Friday, 29 July 2011

Burgaronne Market

Burgaronne is a minute hamlet sitting on the top of a hill to the south-east of Mailhos. There is a church, a town hall and not much else but every year Leanne and Sylvain organise a meeting of local producers; organic or/and local and make Burgaronne groovy.
This year there were vegetables from Felix...

sheep milk ice-cream from Ostabat...

blueberries and jam from Ogeu les Bains...

bread and cookies and buns from Latabat's miller and boulanger...

Mrs Moulinaoü and her ducks from Andrein...

Mr Erban's son and his sheeps cheese...

Fresh cows milk and cheese from Orthez..

a man who sells pate ...

artisanal beer from the Basque country...

black pig and beef chorizo...

scones, jam and more from Annie and Paul...

the village mayor's honey, fresh eggs, wine from Navarre, Monein peaches in jars and plenty of soap.

Sunday, 24 July 2011

Boletus Edulis

News was spreading that there were mushrooms to be found after the long spate of rainy days. I went one way into the forest and Jean Francois the other but I didn't have the eyes to find more than a couple of deadly amanita muscaria and a giant yellow sponge-like exploding mushroom but super-husband-hero found something more edible....

Saturday, 23 July 2011


Honeybee has hatched 5 babies and it looks like they're all from different fathers...






Thursday, 21 July 2011


My childhood memories of beetroot are not happy ones; jars of vinegar-swamped, soggy cardboard root slices stinging my gums with a product I now use for cleaning limescale off my toilet bowl.
It still surprises me when I think of all the crap we ate growing up in Ireland when something like a fresh beetroot is not only easy to grow but it would love irish weather. Why is it that I didn't taste my first fresh beetroot (with leaves attached) until my 35th year?
Despite this early torture, I'm a true beet lover. I grow them golden, purple, stripy and scraggly. - Golden Burpee, Black-Flat Egyptian, De Chioggia and Crapaudine to be more precise and they are all delicious but some just that little more than others.

Beetroot are so practical and so easy to abuse. I grow them in pots early in March in the greenhouse. From every seed, three or four plants germinate which you can just yank out of the pot when it has more than three leaves, manhandle it and stick it into the soil and it will still grow into a fine root. I'm still planting out beets which will provide juice sustenance throughout the cold winter months. The crapaudine has a scraggly long rooty root that can survive any frost in my garden so its the one I keep for this purpose and is being planted right now in some shaded spots, although its needs a tractor to pull it out of my clayey, difficult soil when the time comes .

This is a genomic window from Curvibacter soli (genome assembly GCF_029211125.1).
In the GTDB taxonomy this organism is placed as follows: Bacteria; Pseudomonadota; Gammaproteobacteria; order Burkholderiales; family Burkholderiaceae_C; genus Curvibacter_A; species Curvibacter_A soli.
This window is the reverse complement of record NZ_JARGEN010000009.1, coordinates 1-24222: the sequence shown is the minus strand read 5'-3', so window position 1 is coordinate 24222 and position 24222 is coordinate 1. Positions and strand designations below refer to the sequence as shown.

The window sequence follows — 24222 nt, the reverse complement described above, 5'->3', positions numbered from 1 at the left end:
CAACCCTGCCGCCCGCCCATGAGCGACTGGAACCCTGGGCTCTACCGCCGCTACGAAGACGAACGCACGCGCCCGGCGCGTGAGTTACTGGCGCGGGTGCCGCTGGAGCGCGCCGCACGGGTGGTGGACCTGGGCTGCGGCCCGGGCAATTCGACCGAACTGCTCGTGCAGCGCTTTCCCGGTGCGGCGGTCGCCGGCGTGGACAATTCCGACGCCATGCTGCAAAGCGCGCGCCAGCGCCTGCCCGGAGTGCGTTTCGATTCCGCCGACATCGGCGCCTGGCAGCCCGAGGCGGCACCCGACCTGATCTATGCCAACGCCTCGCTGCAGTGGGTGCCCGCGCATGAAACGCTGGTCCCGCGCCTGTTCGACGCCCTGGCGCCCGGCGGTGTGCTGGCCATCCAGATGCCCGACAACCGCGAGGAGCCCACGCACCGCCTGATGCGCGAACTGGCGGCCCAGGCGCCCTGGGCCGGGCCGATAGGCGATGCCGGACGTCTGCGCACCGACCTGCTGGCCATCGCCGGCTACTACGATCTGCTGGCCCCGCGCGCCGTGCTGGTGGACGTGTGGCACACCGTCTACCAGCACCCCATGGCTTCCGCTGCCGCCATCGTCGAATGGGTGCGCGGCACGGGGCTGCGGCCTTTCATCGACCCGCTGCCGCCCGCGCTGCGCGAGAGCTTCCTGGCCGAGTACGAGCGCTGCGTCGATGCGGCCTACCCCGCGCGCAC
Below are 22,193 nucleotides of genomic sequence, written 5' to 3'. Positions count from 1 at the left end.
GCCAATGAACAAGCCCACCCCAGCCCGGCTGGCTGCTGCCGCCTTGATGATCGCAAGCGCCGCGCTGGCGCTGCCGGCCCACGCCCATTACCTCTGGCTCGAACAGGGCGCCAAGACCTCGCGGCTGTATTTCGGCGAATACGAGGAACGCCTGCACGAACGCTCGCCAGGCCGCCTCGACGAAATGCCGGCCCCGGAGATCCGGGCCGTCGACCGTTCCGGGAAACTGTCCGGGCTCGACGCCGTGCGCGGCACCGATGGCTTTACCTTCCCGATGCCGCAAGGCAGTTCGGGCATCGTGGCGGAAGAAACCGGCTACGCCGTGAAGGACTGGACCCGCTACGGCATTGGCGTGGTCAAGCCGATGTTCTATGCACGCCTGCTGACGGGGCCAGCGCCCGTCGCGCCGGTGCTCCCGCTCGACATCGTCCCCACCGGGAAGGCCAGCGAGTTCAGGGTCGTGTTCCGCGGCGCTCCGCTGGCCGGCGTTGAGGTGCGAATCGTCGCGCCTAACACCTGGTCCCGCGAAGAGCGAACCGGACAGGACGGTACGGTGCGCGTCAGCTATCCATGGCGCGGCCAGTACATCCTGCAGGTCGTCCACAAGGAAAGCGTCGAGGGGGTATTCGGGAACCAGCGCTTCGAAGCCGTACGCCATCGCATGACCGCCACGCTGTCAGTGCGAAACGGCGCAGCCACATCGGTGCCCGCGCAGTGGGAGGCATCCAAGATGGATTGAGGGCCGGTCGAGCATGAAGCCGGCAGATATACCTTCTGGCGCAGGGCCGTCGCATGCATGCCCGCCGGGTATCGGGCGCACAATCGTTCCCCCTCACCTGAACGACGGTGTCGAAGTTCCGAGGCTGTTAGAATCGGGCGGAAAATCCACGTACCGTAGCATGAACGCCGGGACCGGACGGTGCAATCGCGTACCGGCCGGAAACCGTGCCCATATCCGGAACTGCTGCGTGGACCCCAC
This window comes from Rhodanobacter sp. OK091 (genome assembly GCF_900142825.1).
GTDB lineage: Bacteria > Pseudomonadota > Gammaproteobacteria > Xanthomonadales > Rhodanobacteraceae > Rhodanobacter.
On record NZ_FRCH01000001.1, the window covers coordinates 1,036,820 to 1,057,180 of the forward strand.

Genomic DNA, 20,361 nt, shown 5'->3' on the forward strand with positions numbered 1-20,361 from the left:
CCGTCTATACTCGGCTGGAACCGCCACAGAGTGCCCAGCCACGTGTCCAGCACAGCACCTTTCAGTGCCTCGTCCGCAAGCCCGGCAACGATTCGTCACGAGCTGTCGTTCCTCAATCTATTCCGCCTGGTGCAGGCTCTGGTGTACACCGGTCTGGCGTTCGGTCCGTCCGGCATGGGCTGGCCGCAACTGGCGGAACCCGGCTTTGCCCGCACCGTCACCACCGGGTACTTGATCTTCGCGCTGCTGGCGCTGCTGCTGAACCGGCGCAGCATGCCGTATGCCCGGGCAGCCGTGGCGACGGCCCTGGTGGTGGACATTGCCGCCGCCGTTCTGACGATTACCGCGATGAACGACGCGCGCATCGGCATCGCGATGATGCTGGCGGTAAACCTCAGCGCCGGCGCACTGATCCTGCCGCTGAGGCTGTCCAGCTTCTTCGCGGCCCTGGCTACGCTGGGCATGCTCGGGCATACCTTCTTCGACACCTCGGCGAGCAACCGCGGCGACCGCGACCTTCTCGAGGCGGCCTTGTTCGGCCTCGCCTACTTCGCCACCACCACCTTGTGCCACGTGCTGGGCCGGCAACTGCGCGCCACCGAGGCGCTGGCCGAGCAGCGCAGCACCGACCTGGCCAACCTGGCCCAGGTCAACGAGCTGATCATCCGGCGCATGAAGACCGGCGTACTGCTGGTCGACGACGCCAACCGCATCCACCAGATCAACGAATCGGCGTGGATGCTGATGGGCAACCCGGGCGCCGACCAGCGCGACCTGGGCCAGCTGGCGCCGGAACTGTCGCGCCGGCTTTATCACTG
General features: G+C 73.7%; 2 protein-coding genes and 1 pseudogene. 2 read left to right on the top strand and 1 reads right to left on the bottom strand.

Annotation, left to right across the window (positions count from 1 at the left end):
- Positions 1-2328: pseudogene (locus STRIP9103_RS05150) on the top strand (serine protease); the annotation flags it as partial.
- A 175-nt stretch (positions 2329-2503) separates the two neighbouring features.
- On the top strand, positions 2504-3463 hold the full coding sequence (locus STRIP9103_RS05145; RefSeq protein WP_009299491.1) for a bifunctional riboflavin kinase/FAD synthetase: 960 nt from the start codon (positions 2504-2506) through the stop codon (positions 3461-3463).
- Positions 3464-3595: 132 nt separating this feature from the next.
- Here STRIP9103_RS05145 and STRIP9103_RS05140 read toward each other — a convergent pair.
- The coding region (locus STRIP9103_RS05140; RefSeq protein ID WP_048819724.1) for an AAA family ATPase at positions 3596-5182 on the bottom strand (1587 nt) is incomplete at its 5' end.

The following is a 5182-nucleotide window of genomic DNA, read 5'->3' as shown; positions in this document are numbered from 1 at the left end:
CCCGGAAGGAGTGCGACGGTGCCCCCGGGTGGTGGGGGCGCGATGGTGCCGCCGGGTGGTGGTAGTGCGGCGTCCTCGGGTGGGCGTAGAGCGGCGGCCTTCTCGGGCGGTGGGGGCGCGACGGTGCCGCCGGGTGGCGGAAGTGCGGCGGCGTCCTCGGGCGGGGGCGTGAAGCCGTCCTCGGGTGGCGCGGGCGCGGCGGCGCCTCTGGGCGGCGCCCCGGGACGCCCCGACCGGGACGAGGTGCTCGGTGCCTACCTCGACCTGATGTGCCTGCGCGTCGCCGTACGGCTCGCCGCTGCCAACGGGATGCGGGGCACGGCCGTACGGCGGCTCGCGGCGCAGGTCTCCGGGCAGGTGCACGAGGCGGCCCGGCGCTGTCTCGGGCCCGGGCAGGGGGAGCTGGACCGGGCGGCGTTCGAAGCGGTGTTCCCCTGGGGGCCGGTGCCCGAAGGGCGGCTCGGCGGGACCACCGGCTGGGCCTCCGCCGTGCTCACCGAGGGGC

Beetroot are perfect in every way. The leaves can be used when young in salads, when old as a better alternative to spinach. The roots either raw and grated with dill, olive and walnut oil and lemon, marinated and served with grilled mackerel or sardines or roasted with garlic and balsamic vinegar or drunk as a juice to cleanse the kidneys or in risotto with beurre blanc... Cook the roots with their skins attached otherwise you and your kitchen will look like a royal murder scene. Buy the smallest and youngest of beets and never marinate them in toilet vinegar...

Beetroot Risotto with Beurre Blanc

4 people

200g Carnaroli rice
1 medium red onion
10g butter
20g grated parmesan
4 medium red beetroot
1 litre vegetable stock

Beurre Blanc
10cl dry white wine
1 shallot
50g cold butter

Peel the beetroots and juice in a juicer. Set aside.
Chop the shallot finely and reduce in a heavy bottomed pan with the white wine. Incorporate little by little the butter, whisking all the time. Season and add a few more drops of white wine to increase the acidity. Keep warm.
Chop the onion finely. Melt the butter in a pan and add the onion. Cook over a moderate heat until transparent but not coloured. Add the rice and stir until well covered with the the butter and onions. Little by little add the stock followed by a little beetroot juice keeping the risotto constantly moist and cooking slowly. Keep on going until all the beetroot juice is used up and the risotto rice is just al dente. Stir in the grated parmesan and half the beurre blanc. Check the seasoning.
Serve with the rest of the beurre blanc on the side.